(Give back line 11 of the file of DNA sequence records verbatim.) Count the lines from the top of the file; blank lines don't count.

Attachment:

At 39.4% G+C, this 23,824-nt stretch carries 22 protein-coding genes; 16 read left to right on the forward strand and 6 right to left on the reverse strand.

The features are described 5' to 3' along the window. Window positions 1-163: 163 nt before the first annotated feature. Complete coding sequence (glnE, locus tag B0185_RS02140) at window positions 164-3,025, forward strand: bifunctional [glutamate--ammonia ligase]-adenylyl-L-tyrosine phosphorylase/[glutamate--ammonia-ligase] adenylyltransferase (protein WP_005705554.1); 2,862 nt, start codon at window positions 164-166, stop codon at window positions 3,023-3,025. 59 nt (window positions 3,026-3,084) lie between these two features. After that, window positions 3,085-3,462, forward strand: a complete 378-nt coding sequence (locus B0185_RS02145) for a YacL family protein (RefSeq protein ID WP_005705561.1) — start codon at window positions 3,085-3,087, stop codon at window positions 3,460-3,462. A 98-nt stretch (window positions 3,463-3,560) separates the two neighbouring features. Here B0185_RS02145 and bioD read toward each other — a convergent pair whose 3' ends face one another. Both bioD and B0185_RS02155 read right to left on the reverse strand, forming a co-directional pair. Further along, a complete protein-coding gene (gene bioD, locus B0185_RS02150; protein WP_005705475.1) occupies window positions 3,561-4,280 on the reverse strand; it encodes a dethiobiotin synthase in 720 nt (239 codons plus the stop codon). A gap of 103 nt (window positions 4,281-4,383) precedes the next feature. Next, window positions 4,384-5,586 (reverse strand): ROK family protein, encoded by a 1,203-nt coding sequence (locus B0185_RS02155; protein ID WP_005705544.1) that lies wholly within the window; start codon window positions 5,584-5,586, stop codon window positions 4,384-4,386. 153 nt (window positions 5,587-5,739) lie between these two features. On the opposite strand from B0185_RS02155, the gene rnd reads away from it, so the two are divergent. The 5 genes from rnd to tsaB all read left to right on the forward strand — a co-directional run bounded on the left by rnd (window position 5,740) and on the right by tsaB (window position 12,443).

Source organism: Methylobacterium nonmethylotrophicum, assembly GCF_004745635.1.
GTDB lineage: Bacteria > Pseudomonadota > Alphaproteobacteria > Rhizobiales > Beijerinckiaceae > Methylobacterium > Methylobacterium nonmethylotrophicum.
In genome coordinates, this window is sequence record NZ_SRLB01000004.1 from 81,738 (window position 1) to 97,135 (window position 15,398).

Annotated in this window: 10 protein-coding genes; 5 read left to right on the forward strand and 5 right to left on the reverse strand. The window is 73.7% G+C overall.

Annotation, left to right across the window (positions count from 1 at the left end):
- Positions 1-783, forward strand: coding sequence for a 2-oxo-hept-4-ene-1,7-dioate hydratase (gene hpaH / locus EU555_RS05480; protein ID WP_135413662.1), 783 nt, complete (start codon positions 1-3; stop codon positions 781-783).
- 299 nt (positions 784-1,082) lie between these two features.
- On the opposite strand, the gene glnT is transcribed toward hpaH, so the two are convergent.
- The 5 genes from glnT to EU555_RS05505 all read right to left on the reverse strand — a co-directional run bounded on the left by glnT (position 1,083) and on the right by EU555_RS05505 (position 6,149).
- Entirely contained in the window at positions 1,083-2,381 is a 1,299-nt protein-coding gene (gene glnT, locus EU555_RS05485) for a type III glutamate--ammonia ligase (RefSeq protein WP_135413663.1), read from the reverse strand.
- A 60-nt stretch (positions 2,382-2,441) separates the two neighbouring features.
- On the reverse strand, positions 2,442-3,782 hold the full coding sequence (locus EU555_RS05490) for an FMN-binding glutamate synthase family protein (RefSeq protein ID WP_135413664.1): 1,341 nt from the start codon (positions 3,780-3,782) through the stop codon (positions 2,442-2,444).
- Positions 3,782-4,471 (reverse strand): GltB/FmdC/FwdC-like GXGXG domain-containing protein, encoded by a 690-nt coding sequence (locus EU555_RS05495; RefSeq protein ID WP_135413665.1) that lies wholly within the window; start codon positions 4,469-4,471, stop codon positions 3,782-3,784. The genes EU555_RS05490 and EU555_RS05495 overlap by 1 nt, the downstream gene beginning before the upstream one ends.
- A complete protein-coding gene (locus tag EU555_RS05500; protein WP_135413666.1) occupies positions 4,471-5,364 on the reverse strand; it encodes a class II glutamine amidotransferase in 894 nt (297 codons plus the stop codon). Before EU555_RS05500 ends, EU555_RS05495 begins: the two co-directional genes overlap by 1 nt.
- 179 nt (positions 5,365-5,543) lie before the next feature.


- The 5 genes from glnT to EU555_RS05505 all read right to left on the reverse strand — a co-directional run bounded on the left by glnT (position 1,083) and on the right by EU555_RS05505 (position 6,149).